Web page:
The 20-page report, “Intense and Lasting Harm: Cluster Munition Attacks in Ukraine,” details how Russian armed forces have used at least six types of cluster munitions in the international armed conflict in Ukraine.
US Authorities’ Failure to Take Adequate Precautions
This report found that statements by US military authorities after the attack indicate that they failed to understand that the targeted building was a mosque, that prayer was about to begin, and that a religious lecture was taking place at the time of the attack. A proper analysis of the target and its use would probably have established at least some of these elements. Human Rights Watch has not found evidence to support the allegation that members of al-Qaeda or any other armed group were meeting in the mosque.
Iraqi Kurdish Forces' Destruction of Villages, Homes in Conflict with ISIS
This report looked at destruction of homes between September 2014 and May 2016 in disputed areas of Kirkuk and Nineveh governorates, areas nominally under Iraqi government jurisdiction but under Kurdistan Regional Government (KRG) control. The destruction, which took place after KRG Peshmerga forces routed Islamic State (also known as ISIS) fighters, targeted Arab homes while leaving Kurdish homes intact. KRG leaders have maintained that these are historically Kurdish areas that they intend to incorporate into the Kurdistan region.
Key Components and Positive Precedent for Convention on Cluster Munitions Legislation
This 73-page report urges countries to pass robust national legislation as soon as possible to carry out the provisions of the treaty. The report describes the elements of a comprehensive law and highlights exemplary provisions in existing laws. The report was jointly published with Harvard Law School’s International Human Rights Clinic.
Deliberate and Indiscriminate Air Strikes on Civilians
This 80-page report is based on visits to 50 sites of government air strikes in opposition-controlled areas in Aleppo, Idlib, and Latakia governorates, and more than 140 interviews with witnesses and victims. The air strikes Human Rights Watch documented killed at least 152 civilians.
Protecting Civilians through the Convention on Cluster Munitions
This book is the culmination of a decade of research by Human Rights Watch. It details the humanitarian toll of cluster munitions, analyzes the international process that resulted in the treaty successfully banning them, and presents the steps that nations that have signed the convention should take to fulfill its promise.
Use of Cluster Munitions by Russia and Georgia in August 2008
This 80-page report is the first comprehensive report on cluster munition use by Russia and Georgia in their week-long conflict over the separatist enclave of South Ossetia. Human Rights Watch field investigations in August, September, and October 2008 documented dozens of civilian deaths and injuries from the use of cluster munitions, including casualties after the fighting ended.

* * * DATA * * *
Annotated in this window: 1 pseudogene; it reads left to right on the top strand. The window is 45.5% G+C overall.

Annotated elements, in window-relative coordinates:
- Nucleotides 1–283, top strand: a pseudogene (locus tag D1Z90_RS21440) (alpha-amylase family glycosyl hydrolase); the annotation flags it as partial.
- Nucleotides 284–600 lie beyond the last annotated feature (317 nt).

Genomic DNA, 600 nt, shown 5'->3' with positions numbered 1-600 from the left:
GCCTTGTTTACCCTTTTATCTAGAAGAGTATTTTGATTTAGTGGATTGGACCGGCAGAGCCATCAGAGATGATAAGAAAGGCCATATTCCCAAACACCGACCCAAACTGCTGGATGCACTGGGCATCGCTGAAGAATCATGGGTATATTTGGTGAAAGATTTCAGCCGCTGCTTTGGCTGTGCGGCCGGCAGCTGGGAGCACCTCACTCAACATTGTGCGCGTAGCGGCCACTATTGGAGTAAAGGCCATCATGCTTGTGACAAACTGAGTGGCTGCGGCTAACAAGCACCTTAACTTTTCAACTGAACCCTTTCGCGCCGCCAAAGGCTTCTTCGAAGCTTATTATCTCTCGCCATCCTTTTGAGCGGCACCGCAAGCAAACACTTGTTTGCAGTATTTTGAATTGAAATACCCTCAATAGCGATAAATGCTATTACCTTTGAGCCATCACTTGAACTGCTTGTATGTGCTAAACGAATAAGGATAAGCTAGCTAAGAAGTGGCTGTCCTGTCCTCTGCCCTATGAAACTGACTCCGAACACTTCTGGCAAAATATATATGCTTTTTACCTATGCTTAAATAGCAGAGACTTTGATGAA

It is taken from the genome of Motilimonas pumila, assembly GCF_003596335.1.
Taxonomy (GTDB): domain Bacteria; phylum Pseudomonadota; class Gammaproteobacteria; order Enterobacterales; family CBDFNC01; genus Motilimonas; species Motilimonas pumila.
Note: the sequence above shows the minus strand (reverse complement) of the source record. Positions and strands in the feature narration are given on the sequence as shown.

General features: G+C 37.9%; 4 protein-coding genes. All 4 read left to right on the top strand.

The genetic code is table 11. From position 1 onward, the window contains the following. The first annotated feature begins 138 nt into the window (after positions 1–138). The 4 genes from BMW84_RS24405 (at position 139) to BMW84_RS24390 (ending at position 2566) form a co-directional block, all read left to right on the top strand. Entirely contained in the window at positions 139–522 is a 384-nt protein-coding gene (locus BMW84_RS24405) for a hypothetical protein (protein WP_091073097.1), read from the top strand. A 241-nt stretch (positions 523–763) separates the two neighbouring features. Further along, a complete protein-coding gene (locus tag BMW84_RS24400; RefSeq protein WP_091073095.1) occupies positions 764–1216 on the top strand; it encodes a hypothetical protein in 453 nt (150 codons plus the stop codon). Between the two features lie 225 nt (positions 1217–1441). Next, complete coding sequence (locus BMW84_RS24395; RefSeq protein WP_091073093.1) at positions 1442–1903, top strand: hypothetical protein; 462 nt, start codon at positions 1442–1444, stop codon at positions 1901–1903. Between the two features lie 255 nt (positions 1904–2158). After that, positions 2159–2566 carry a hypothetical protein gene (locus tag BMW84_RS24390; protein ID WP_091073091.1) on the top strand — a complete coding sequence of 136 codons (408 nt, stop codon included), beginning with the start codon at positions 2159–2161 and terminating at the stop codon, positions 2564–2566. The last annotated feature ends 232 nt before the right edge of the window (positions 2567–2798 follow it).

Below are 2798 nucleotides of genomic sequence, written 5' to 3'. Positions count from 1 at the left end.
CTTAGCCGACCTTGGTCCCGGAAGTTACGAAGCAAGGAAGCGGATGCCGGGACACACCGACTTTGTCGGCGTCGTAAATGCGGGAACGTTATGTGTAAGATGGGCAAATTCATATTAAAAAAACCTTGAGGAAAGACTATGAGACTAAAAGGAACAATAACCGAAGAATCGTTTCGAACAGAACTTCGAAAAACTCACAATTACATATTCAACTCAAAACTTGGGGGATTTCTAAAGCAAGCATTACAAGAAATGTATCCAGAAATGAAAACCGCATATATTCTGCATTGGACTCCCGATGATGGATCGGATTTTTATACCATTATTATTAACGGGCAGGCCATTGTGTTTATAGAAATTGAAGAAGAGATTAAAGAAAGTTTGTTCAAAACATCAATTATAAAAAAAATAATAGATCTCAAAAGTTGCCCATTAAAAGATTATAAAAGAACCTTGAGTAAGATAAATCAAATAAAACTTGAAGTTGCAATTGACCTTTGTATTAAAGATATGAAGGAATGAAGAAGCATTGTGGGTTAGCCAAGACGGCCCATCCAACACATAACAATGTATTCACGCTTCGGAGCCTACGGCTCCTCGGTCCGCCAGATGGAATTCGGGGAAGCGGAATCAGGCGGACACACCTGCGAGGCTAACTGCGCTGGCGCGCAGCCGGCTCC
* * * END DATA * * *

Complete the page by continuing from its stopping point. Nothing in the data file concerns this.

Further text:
Memorandum to Delegates of the Dublin Diplomatic Conference on Cluster Munitions
A provision obliging states parties not to assist with prohibited acts is an accepted and essential part of a modern weapons treaty. The draft cluster munitions convention includes such a provision in Article 1(c). Article 1(c) is based on extensive precedent from past weapons treaties and is indispensable to the humanitarian goal of the convention.
Israel’s Use of Cluster Munitions in Lebanon in July and August 2006
In this 131-page report, Human Rights Watch found that Israel violated international humanitarian law in its indiscriminate and disproportionate cluster munition attacks on Lebanon. The report provides the most comprehensive and detailed account yet of the nature and impact of Israel’s use of cluster munitions.
Briefing Paper Prepared for the ICRC Experts Meeting on Cluster Munitions
This presentation is an introduction to the wide variety of cluster munitions currently available. The functional characteristics of these munitions as well as estimates of the numbers in current stockpiles are included in the presentation.
No weapons used by U.S.-led coalition forces in Iraq in 2003 caused more civilian casualties than cluster munitions, large weapons that contain dozens or hundreds of smaller submunitions. This briefing paper critically examines the status and quality of current U.S.
The potential future dangers of widespread production and continued proliferation of cluster munitions demand urgent action to bring the humanitarian threat under control. At least seventy countries stockpile cluster munitions and the aggregate number of submunitions in these stockpiles is staggering.
The States Parties to the Convention on Conventional Weapons (CCW) have long recognized the dangers of cluster munitions. They first questioned the civilian harm these weapons cause at the Lucerne Conference in 1974 that eventually led to the CCW.
The United States Department of Defense Fiscal Year 2005 budget, which covers October 2004 to September 2005, includes several requests for procuring cluster munitions or their subparts. The Army, Marines, Air Force, and Navy all seek funding for variations of these weapons.
The Conduct of the War and Civilian Casualties in Iraq
Hundreds of civilian deaths in the U.S.-led invasion of Iraq could have been prevented by abandoning two misguided military tactics. The use of cluster munitions in populated areas caused more civilian casualties than any other factor in the coalition´s conduct of major military operations in March and April. U.S.